Chowmahalla Palace — The Nizam’s Sanctuary
Built over 200 years ago, the magnificent Chowmahalla Palace is renowned for its opulence and elegance. A synthesis of many architectural styles and influences, the Palace has been scrupulously restored.
Today, almost as good as new, the Chowmahalla Palace is a museum that gives us a glimpse into the grandeur of a bygone era. It remains the property of Barkat Ali Khan Mukkarram Jah, heir of the Nizams and houses some of the Nizam’s collection and information of their family.
However before 2005, the Chowmahalla Palace was an extremely bleak sight. Crumbling roofs, decaying structures, overgrown grounds- the palace was in a state of despair and was closed to visitors until Princess Esra decided to intervene. The Chowmahalla Palace was made accessible to the public in 2005 after restoration and is among the most popular palace museums in India, today.
During its heyday, the Chowmahalla Palace was the seat of the Asaf Jahi Dynasty and the official residence of the Nizams. While its construction was initiated in 1750, it was completed in between 1857 and 1869. As you walk through it is evident that the architecture style has been inspired by Persian, Indo-Saracenic, Rajasthani and European elements during the century long construction.
True to its name, the Chowmahalla (chow is four, mahalat is palace) palace is a network of four palaces with a central pond. Intrinsic to the design are two courtyards as well as the grand Khilwat (the Darbar Hall), fountains and gardens.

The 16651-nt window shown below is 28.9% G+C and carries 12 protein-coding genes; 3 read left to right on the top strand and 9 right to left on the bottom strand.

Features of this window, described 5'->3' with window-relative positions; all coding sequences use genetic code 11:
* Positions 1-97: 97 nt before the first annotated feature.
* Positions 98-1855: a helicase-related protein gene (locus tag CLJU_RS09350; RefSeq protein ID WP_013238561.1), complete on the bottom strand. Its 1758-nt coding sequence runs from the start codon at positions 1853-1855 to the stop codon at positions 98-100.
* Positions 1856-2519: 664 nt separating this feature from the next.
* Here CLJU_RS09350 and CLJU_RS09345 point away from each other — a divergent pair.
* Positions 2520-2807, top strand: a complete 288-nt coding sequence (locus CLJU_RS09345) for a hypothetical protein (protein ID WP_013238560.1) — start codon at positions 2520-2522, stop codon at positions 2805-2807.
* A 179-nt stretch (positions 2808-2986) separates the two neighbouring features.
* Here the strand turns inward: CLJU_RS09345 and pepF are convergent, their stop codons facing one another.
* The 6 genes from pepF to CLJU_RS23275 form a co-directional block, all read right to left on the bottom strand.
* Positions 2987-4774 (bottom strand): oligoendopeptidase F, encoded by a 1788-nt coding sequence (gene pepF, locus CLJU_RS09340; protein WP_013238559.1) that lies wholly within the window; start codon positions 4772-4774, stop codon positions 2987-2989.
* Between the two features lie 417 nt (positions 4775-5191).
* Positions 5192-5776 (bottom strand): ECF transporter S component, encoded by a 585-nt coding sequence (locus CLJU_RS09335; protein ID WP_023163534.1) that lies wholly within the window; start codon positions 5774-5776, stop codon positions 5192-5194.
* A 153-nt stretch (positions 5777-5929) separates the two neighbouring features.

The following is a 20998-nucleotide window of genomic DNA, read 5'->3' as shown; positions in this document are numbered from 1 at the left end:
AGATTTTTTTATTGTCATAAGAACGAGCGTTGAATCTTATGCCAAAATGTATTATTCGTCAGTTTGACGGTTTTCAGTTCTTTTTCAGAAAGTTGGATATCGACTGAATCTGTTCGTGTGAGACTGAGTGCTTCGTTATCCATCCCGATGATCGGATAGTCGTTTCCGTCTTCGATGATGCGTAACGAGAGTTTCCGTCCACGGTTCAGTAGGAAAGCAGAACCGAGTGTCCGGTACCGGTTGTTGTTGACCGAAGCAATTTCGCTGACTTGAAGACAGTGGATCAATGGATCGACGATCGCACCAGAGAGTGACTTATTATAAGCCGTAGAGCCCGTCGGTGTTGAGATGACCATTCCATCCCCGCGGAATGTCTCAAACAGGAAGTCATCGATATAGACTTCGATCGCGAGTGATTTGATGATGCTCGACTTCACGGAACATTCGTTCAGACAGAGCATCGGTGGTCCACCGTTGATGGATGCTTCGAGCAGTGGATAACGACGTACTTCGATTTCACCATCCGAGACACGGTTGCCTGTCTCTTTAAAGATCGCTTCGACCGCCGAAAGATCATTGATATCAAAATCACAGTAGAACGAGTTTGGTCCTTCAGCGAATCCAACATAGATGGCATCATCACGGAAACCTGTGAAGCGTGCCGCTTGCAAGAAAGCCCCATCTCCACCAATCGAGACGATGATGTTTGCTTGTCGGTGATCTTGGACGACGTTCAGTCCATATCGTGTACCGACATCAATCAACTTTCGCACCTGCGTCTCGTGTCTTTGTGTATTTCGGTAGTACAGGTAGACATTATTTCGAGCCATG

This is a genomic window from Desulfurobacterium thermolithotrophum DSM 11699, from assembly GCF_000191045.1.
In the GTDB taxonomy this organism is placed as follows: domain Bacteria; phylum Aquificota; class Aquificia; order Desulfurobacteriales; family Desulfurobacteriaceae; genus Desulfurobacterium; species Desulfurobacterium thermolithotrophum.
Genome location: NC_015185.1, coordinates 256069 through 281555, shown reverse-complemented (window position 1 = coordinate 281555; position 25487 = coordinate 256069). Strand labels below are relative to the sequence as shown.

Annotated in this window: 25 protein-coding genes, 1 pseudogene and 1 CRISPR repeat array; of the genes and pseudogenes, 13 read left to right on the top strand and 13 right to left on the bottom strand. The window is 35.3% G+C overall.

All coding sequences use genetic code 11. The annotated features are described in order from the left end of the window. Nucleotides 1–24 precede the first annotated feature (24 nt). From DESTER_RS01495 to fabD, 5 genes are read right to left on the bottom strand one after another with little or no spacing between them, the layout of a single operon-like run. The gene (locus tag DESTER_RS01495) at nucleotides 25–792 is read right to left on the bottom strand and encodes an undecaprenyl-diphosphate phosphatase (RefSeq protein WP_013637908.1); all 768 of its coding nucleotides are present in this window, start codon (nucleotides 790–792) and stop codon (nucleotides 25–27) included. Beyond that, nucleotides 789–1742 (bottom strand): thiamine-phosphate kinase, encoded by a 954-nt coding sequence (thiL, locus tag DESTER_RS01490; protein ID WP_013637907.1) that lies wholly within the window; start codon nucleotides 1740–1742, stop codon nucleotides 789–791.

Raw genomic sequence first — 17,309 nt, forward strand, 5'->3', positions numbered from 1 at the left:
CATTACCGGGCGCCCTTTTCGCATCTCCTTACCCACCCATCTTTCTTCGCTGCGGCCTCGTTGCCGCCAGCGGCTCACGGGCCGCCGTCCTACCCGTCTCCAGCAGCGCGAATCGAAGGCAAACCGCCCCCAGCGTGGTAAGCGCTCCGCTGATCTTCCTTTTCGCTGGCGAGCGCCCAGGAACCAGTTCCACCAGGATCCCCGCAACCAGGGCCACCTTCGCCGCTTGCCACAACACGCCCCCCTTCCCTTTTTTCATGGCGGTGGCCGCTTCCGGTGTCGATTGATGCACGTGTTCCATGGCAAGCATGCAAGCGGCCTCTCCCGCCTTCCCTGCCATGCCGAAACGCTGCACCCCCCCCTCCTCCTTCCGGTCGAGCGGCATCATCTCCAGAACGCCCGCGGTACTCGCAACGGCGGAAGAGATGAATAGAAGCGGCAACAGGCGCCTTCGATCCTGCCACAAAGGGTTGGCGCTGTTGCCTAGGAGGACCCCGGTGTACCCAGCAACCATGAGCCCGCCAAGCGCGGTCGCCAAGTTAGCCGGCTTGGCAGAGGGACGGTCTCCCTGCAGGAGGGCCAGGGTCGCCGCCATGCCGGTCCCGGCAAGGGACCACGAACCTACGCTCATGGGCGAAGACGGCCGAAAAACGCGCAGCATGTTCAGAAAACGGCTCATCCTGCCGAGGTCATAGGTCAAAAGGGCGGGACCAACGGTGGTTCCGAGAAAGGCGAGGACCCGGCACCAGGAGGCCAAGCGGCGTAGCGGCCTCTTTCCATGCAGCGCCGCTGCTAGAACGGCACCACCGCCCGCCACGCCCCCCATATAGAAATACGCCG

The palace originally covered 45 acres, but only 14 acres remain today.
A must visit on your visit to Hyderabad, the museum is home to a collection of photographs, paintings, clothing, furniture, chandeliers, weaponry, scriptures and collectibles among others.
As you step into the first mahal, the tour starts with a self explanatory history of the Nizams until the pre independence India, a mini version of the palace and some of their coin and stamp collection. Passing through the Khilwat Mubarak, a white marble hall (where the durbar used to be held back in the day), you’ll enter the second hall with a collection of photographs of their families across generations. Up the stairway is a collection of furniture, chinaware and wardrobe of the royal family, all of which is a sight to see and picture what life was back in the day.
Stepping out from the palace halls, you’ll land at a wide open courtyard where the famous Rolls Royce Silver Ghost of 1911 is on display along with a dozen other cars and chariots of the Nizams.
As you step back into the other halls, you will be amazed at the war chest the Nizams carried. Guns, swords and daggers of every form and fashion and huge storage chests to host them, all on display here. Beyond this though is the silent room where all the religious scriptures are placed, from an extremely large Qoran to a pocket friendly one needing to be read through a magnifying glass.
The clock above the main gate of the Palace, called the Khilwat Clock is a spring wound clock and has been ticking away for around 250 years. As you’re headed out, you can also stop in at the in house photographer to dress up like the nizams and get an instant colour or black and white photograph.
Chowmahalla is a location that is transcendent, and offers an experience tourists will never forget. The usual museum timings are from 10:00 am to 5:00 pm and is closed on fridays. However it is open now to individuals for hosting their dinners, functions and ceremonies.
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